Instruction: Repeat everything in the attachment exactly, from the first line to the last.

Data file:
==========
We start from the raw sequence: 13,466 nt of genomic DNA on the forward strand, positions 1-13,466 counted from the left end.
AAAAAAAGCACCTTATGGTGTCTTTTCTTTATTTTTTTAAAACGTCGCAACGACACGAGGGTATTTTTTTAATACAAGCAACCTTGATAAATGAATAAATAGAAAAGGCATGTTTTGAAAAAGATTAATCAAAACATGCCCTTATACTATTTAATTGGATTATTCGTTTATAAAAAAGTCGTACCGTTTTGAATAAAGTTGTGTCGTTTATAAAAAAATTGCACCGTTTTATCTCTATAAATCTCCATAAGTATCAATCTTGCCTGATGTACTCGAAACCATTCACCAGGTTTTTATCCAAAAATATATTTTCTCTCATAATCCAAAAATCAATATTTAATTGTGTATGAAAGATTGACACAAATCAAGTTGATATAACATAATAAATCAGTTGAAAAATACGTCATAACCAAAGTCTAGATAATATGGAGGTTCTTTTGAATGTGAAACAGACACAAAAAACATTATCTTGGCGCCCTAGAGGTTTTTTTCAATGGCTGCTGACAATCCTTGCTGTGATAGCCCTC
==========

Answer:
We start from the raw sequence: 13,466 nt of genomic DNA on the forward strand, positions 1-13,466 counted from the left end.
AAAAAAAGCACCTTATGGTGTCTTTTCTTTATTTTTTTAAAACGTCGCAACGACACGAGGGTATTTTTTTAATACAAGCAACCTTGATAAATGAATAAATAGAAAAGGCATGTTTTGAAAAAGATTAATCAAAACATGCCCTTATACTATTTAATTGGATTATTCGTTTATAAAAAAGTCGTACCGTTTTGAATAAAGTTGTGTCGTTTATAAAAAAATTGCACCGTTTTATCTCTATAAATCTCCATAAGTATCAATCTTGCCTGATGTACTCGAAACCATTCACCAGGTTTTTATCCAAAAATATATTTTCTCTCATAATCCAAAAATCAATATTTAATTGTGTATGAAAGATTGACACAAATCAAGTTGATATAACATAATAAATCAGTTGAAAAATACGTCATAACCAAAGTCTAGATAATATGGAGGTTCTTTTGAATGTGAAACAGACACAAAAAACATTATCTTGGCGCCCTAGAGGTTTTTTTCAATGGCTGCTGACAATCCTTGCTGTGATAGCCCTC